Mount Wilson is seen behind a Bank of America branch in Pasadena, Calif.
Mount Wilson is seen behind a Bank of America branch in Pasadena, Calif. - 
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Steve Chiotakis: Bank of America wants to pay back some of the billions of dollars in federal bailout money it received during the height of the financial crisis. The reason? To get out from under the government's thumb. Here's Marketplace's Sam Eaton.

Sam Eaton: Bank of America is offering to repay at least a portion of the $45 billion in aid it received last fall. That's what it took to help complete its takeover of the ailing Merrill Lynch.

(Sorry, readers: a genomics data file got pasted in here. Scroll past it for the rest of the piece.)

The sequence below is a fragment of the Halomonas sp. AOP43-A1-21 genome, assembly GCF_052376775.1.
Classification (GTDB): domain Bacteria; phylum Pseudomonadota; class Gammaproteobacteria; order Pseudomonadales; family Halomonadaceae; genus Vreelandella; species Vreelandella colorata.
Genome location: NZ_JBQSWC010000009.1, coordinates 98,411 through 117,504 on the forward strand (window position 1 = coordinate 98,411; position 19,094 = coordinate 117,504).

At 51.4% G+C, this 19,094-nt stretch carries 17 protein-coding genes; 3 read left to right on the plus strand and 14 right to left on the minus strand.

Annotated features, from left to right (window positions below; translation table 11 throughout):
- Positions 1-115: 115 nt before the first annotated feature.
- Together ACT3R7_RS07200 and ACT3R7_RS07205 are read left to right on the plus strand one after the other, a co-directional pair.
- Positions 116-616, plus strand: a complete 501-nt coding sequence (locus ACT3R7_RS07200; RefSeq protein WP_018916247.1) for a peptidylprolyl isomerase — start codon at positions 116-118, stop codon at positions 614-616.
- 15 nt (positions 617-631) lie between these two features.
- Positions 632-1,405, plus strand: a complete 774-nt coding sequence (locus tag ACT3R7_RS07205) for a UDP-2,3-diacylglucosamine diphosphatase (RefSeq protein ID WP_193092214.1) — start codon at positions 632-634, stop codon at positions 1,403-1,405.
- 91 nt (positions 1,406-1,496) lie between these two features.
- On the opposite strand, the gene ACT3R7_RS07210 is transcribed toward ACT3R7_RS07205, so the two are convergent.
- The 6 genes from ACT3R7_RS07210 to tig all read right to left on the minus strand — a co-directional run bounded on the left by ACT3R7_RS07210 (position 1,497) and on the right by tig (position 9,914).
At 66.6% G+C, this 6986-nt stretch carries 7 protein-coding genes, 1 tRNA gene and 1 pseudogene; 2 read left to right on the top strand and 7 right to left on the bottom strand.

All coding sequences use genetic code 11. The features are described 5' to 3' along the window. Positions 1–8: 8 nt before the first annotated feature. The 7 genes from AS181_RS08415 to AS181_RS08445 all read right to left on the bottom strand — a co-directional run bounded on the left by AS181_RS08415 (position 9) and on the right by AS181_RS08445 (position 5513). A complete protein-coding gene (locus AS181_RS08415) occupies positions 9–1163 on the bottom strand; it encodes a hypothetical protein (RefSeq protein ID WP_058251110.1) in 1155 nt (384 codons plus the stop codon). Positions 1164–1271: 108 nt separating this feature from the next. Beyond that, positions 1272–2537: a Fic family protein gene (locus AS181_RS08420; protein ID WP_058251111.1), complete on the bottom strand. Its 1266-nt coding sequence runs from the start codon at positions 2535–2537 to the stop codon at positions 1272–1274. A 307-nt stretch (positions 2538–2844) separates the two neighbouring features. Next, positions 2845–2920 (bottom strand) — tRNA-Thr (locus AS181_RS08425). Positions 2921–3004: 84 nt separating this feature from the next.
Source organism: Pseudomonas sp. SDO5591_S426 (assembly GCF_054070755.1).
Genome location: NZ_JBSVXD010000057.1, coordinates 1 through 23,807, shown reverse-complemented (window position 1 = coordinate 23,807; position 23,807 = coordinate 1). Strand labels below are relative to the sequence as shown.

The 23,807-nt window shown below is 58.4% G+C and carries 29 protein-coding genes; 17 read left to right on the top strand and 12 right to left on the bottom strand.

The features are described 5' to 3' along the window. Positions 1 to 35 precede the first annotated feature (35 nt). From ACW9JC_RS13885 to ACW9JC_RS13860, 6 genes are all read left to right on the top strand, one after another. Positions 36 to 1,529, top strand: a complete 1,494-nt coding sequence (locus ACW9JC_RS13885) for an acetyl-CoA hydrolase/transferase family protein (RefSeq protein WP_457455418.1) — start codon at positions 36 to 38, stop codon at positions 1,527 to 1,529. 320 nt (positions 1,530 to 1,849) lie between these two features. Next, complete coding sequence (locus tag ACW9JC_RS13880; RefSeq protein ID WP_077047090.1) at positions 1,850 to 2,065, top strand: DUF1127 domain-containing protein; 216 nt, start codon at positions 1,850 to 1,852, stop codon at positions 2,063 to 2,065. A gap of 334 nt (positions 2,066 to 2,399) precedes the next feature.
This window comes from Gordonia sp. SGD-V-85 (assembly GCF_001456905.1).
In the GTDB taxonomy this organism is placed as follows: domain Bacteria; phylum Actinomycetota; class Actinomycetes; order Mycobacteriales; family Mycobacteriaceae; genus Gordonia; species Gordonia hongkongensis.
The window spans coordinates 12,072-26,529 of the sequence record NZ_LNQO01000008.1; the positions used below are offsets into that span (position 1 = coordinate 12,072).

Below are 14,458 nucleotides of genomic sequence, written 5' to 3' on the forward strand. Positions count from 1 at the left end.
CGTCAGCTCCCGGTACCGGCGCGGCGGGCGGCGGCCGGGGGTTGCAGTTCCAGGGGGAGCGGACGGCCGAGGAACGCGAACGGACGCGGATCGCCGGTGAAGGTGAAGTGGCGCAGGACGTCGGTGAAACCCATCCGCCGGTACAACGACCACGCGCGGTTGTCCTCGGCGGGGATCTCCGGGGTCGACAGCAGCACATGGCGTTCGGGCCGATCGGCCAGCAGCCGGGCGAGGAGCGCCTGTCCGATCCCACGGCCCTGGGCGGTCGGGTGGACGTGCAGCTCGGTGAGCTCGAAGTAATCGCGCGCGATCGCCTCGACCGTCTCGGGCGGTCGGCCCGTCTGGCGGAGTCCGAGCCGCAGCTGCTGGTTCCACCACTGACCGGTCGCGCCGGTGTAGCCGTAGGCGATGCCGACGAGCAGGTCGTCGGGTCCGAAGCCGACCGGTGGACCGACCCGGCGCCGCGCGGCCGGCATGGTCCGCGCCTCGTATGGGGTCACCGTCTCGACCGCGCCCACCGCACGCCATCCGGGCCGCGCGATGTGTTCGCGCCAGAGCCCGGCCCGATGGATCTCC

According to the Wall Street Journal, B of A has suggested repaying $20 billion of that money in exchange for losing its status as an "exceptional" aid recipient. That label that puts the company under increased scrutiny from Congress and federal regulators.

JP Morgan, Goldman Sachs and Morgan Stanley have already repaid their bailout money. But Bank of America's situation is far more complex. One source of contention is a tentative pact with the government to share its losses on toxic assets.

The government wants a $500 million breakup fee in order to end that agreement. Officials argue even though a final contract was never signed, B of A's share prices rallied because of the implied protection.

In Los Angeles, I'm Sam Eaton for Marketplace.

Follow Sam Eaton at @eatonsam